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An organization is never more confident than its leader, which accentuates the importance for leaders to display unswerving confidence in themselves, their vision, their strategy, and their people. Leading with confidence involves important nuances like avoiding the opposite (leading from a place of fear) and learning how to handle criticism. It also involves knowing not only what traits to project but what behaviors to avoid.
In fact, super confident people seek opportunities to celebrate the success of others. And I've learned the more praise you give away, the more comes back to you.
Excuses are an attempt to dodge accountability and blame. Confident people embrace accountability and don't worry about being blamed. They own their mistakes and command respect accordingly. They don't hide behind circumstances or lack of resources to justify not accomplishing something.
Defensiveness is just another form of blame-dodging--even worse than the above because it often involves not just avoiding blame but redirecting and projecting it onto someone else. Confident people are open-minded about their mistakes and what they could have done better, thus avoiding the need to redirect anything to anyone.
Conflict brings, well, conflict, and the self-assured are sure-handed in dealing with tension. They even look forward to it, viewing it as a mechanism to quickly get past differences and disagreements to move toward resolution.
Choosing not to decide is still a choice, a corrosive one. Indecision is often born from insecurity, a fear of making the wrong decision and looking bad. Highly confident people don't worry about who's right--they worry about what's right. And if they decide incorrectly, so be it. Onward. Upward. Live and learn.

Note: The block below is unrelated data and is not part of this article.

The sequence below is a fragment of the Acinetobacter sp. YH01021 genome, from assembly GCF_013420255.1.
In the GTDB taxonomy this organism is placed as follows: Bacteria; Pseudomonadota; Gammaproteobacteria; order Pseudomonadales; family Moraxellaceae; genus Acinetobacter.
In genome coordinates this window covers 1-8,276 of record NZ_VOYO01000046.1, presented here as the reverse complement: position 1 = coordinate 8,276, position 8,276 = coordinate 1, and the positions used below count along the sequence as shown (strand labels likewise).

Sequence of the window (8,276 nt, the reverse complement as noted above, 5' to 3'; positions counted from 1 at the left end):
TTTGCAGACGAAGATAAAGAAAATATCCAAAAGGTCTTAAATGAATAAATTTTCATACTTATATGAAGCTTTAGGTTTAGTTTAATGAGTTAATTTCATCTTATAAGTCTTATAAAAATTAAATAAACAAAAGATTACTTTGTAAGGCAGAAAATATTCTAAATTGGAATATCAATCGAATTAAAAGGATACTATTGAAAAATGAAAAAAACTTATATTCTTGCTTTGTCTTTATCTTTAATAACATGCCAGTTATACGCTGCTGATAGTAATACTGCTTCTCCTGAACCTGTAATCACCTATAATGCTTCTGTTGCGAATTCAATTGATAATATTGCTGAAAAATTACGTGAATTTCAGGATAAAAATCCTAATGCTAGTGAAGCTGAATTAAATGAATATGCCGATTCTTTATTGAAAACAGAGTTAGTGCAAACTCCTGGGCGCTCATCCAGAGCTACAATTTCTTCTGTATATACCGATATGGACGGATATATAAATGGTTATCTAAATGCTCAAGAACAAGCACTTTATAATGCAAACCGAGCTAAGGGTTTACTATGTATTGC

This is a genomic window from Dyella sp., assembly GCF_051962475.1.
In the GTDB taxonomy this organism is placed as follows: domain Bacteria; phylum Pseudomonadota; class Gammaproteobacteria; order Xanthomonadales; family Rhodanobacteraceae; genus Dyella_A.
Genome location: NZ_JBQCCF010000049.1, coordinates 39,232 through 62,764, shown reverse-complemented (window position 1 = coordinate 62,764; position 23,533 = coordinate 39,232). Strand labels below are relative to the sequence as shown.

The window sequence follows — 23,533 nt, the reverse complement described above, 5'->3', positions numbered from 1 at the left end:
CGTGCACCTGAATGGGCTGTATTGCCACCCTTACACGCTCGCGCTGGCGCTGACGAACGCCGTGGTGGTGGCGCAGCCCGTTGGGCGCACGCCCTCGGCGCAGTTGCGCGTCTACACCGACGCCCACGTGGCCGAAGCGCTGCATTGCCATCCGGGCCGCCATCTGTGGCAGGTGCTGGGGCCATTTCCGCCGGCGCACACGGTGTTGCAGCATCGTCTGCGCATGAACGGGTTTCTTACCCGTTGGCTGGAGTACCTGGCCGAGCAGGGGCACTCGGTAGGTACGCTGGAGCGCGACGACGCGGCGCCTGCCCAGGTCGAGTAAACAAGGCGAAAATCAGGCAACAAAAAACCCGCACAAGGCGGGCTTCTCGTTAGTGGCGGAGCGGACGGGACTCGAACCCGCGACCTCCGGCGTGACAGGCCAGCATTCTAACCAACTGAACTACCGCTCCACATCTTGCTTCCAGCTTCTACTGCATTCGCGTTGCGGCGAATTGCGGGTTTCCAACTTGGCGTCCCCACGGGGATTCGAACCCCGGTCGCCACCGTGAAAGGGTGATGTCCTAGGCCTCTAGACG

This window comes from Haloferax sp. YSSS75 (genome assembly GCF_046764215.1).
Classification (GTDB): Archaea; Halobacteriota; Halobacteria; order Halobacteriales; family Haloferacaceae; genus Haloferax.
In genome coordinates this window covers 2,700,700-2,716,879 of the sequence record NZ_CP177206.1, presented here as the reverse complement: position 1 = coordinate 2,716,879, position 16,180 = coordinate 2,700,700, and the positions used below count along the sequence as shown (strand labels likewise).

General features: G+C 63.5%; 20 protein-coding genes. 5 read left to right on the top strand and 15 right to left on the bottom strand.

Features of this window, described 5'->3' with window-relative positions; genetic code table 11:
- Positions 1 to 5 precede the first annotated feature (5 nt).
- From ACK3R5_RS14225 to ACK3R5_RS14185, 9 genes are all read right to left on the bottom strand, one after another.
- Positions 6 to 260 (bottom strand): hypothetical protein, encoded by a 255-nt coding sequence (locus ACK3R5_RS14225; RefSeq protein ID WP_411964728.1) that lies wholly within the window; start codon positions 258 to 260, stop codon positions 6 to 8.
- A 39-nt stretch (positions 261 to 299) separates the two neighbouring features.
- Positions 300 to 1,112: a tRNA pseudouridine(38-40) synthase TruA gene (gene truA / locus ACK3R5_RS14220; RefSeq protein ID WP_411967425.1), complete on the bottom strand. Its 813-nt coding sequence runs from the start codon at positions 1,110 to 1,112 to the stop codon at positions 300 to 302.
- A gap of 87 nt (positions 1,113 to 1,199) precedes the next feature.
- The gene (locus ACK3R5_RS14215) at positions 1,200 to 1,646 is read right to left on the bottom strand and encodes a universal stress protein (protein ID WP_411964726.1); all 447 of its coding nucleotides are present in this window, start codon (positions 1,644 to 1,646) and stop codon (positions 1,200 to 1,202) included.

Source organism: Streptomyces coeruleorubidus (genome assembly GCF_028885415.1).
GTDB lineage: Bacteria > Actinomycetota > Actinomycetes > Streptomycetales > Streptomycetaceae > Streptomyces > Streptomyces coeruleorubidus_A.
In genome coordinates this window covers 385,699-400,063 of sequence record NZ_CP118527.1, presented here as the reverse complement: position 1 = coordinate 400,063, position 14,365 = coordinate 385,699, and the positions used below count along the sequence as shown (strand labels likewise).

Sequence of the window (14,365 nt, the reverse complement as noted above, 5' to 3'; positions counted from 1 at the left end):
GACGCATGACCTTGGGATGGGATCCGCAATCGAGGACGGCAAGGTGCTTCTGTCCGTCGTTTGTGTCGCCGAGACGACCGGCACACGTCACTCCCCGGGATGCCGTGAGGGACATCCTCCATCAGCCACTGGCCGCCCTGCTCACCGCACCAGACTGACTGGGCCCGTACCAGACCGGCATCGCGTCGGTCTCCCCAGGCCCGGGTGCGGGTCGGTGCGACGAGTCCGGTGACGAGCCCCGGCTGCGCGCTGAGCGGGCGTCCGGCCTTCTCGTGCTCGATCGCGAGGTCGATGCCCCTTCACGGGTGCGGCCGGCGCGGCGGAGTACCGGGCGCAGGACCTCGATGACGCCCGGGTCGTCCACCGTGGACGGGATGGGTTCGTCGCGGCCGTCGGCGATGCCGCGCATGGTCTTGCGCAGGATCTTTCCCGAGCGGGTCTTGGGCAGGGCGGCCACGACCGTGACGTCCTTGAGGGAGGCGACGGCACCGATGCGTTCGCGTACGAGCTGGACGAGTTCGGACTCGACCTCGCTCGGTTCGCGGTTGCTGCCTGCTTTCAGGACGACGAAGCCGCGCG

In fact, highly confident leaders seek it out. They view it as a true gift; the fact that someone is investing the time to help them learn and grow is genuinely appreciated. They know they're far from perfect and embrace the journey of becoming a better version of themselves.
They focus on becoming better than they were yesterday and don't get sucked into comparing themselves with anyone else. They welcome competition when it presents itself, but view it as an opportunity to push themselves and improve, not as a chance to establish dominance.
Taking a stand by definition means you'll stand out, which isn't for everyone. But it is for the highly confident, who know that authenticity trumps approval. They want results, not reassurance. If their stand invites dissent, so be it and we're all better for it, say the self-assured.
Highly confident leaders view adversity as what creates success, not what prevents success. The most confident leader I ever worked for felt she was failing if she didn't fail. She had enough belief in herself to know she was bigger than any mistake she made.
The self-assured don't obsess over whether they're good enough. They know they're good. And that's enough. They don't feel the need to be perfect and beat themselves up when they fall short of perfection. They adopt an acceptance and recovery mindset when they don't succeed.
When negative people project their unhelpful vibe into the universe, it's often a cover up. They don't feel good about themselves or something in their life and so want to project that sentiment elsewhere. Confident people aren't having it, because they don't need to build themselves up by tearing other people or things down.
Does anything smack more of insecurity than when someone feels compelled to make it all about themselves all the time?
They don't worry about covering their bases or asses. They focus on what matters and are happy to take criticism for de-prioritizing the rest.
They know that homebuilders need permission to act, but business builders don't. They're not disrespectful of authority. Rather, they're respectful yet autonomous.
So tear down these behaviors to build up the self-confidence you exude.
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